THE BLOG
12/25/2012 04:06 pm ET Updated Feb 24, 2013

Will the Real St. Nick Please Stand Up?

Here's a Saint Nicholas story you may have never heard: When the city of Myra received notice of an unbearable tax-hike in the early part of the fourth century, municipal officials commissioned Nicholas, the first and original Santa Claus, to travel to the capital and plead their case before the Emperor. Nicholas, a respected and elderly bishop, had met Emperor Constantine once before at the famous Council of Nicaea and so was able to obtain an audience. He made his appeal and moved the Emperor to reduce the taxes to a shockingly low amount - from 10,000 denarii to a mere 100.

Nicholas had the foresight to get this new and lower amount in writing. Hurriedly, he tied the new edict to a stick and threw it into the ocean, where it bobbed off and was found a few days later on the shores of Myra. His impulse to forward the edict as quickly as possible proved to be the right course of action, because Emperor Constantine soon came to regret his rash decision and recalled Nicholas to his court, asking for the signed decree back. Nicholas could only apologize -- the edict was no longer in his possession, but already in effect in Myra.

Though it does not evoke Christmas cheer or thoughts of Santa, the story of tax-reduction is delightful and unexpectedly relevant. Saint Nicholas shows himself to be more than a seasonal gift-giver; he is a model of Christian virtue and civic action. He is a saint for our times -- someone who cares about taxes! Yet this story, like so many others about him, leaves historians in something of an academic lurch, wondering which parts are trustworthy and which are not. The tax tale weaves historical happenings (Nicholas being sent by the city of Myra to petition for lower taxes) with folk-miracle (the stick that floats from the capital at Constantinople to Myra).

Despite his worldwide fame and popularity among children of all ages, Saint Nicholas is one of history's more elusive characters. He lived between the years 260 and 335 on the south-west coast of what is now Turkey, serving the church of Myra as bishop and pastor. He left no written records of his own and none of his contemporaries mention him by name. The first written records surfaced hundreds of years after his death. Although these documents might be in essence reliable, they are, because of their distance in time from the original events, tinged with certain legendary embellishments. The hard work of the scholar is to clean away those embellishments and separate fact from flourish. But the surgical procedure is not always a complete success, and sometimes it's not even advisable.

We modern people have problems with things we can't compartmentalize: a story is either fact or fiction, true or false, legendary or historical, but we cannot imagine that it could be both. And yet, the narrative of Nicholas is, like so many other vitae or "lives" of Christian saints, precisely that -- history and legend -- that is to say, hagiography.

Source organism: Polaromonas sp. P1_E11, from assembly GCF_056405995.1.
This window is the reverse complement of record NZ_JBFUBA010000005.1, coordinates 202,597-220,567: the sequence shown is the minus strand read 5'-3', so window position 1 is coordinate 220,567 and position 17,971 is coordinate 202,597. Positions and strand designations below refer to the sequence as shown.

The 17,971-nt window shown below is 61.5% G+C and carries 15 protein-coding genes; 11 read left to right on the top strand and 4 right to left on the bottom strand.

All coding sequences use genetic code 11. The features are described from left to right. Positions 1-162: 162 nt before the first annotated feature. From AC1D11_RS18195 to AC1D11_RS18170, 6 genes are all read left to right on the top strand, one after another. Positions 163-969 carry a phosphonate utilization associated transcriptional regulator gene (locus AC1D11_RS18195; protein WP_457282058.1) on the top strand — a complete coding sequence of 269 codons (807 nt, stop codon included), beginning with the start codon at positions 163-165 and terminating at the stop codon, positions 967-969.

When an ancient tiled icon of Nicholas was hauled out of the Aegean Sea by fisherman, it was covered in barnacles and mussels. The unwanted attachments were scraped and pried off, but some of the icon's tiles broke off as well, leaving a jagged scar in the forehead of the saint.

Reconstructing the life of Nicholas is like trying to clean that icon; it involves more than just locating the right historical documents and spiffing them up a bit. The barnacles of legend, myth and exaggeration that have cemented themselves to the historical facts must be pried away. And yet, it should be kept in mind that the folkloric barnacles cannot be detached without permanently scarring -- or even losing -- the person. They are too tightly joined.

In spite of these complications, Saint Nicholas remains a truly inspiring character. Not only did he give gifts generously, he advocated for his people. Nicholas halted the execution of three innocent men, chastised the judge for his miscarriage of justice, and visited others in prison, proving himself to be more than a simple pastor concerned with spiritual affairs alone. He cared about the hard-packed existence of ordinary people.

The scene of Nicholas visiting captives locked away in a prison tower was regularly depicted by early artists on frescoed walls and in paintings. However, to some viewers of these scenes, it appeared that the prison was not a stone tower but a wooden barrel and that the naked prisoners were actually naked children. Consequently, legend sprang up that Nicholas had resurrected three murdered children from a horrendous fate of being butchered and stuffed into pickling barrels. The new story became so popular that it was turned into a stage-act, the earliest medieval play on record to feature a non-biblical storyline.

Puritanical academics might be tempted to cut away and dispose of the fatty-tissue layers of myth, just as some Christmas Scrooges want to dispense with Santa Claus as nothing more than the byproduct of American consumerism. But think of what would be lost. The rich moral lessons and cultural treasures are found as much in the imaginative lore as in the gritty actuality.

In my four years of researching Nicholas I have come to understand that although the man may be long dead, his memory not only survives, but thrives. Whether on Christmas Eve when American children watch eagerly for Santa's sleigh, or on Dec. 5 when Sinterklaas comes to the Dutch Netherlands riding a white horse, or in mid-June when thousands of Russians make pilgrimage to Velikoretsky in homage to the saint, or on Whitmonday when in France hundreds and hundreds process to the cathedral of Saint-Nicolas-de-Port, Nicholas continues to be celebrated and revered. There is something to be learned from history, from legend and from faith.